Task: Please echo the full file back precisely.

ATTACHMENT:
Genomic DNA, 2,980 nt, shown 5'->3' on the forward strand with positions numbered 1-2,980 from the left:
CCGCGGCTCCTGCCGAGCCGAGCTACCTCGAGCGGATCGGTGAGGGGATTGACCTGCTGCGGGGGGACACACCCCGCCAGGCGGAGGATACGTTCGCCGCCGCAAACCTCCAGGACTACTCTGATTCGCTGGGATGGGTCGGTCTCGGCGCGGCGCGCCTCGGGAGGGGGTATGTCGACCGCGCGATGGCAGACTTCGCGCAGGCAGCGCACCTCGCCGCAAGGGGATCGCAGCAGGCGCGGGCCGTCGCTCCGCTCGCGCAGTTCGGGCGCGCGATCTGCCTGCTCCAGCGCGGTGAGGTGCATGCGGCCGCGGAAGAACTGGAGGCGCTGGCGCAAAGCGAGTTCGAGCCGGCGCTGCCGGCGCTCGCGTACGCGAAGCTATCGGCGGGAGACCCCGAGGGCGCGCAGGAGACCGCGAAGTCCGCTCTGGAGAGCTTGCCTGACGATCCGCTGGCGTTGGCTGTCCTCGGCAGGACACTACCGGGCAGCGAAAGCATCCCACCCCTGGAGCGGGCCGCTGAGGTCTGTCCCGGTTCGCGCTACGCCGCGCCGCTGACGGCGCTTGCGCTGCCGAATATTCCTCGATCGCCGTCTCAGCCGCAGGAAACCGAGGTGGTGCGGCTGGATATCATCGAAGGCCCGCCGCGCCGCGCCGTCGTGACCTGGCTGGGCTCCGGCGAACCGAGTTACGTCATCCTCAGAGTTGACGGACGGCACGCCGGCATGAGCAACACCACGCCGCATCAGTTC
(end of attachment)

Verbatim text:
Genomic DNA, 2,980 nt, shown 5'->3' on the forward strand with positions numbered 1-2,980 from the left:
CCGCGGCTCCTGCCGAGCCGAGCTACCTCGAGCGGATCGGTGAGGGGATTGACCTGCTGCGGGGGGACACACCCCGCCAGGCGGAGGATACGTTCGCCGCCGCAAACCTCCAGGACTACTCTGATTCGCTGGGATGGGTCGGTCTCGGCGCGGCGCGCCTCGGGAGGGGGTATGTCGACCGCGCGATGGCAGACTTCGCGCAGGCAGCGCACCTCGCCGCAAGGGGATCGCAGCAGGCGCGGGCCGTCGCTCCGCTCGCGCAGTTCGGGCGCGCGATCTGCCTGCTCCAGCGCGGTGAGGTGCATGCGGCCGCGGAAGAACTGGAGGCGCTGGCGCAAAGCGAGTTCGAGCCGGCGCTGCCGGCGCTCGCGTACGCGAAGCTATCGGCGGGAGACCCCGAGGGCGCGCAGGAGACCGCGAAGTCCGCTCTGGAGAGCTTGCCTGACGATCCGCTGGCGTTGGCTGTCCTCGGCAGGACACTACCGGGCAGCGAAAGCATCCCACCCCTGGAGCGGGCCGCTGAGGTCTGTCCCGGTTCGCGCTACGCCGCGCCGCTGACGGCGCTTGCGCTGCCGAATATTCCTCGATCGCCGTCTCAGCCGCAGGAAACCGAGGTGGTGCGGCTGGATATCATCGAAGGCCCGCCGCGCCGCGCCGTCGTGACCTGGCTGGGCTCCGGCGAACCGAGTTACGTCATCCTCAGAGTTGACGGACGGCACGCCGGCATGAGCAACACCACGCCGCATCAGTTC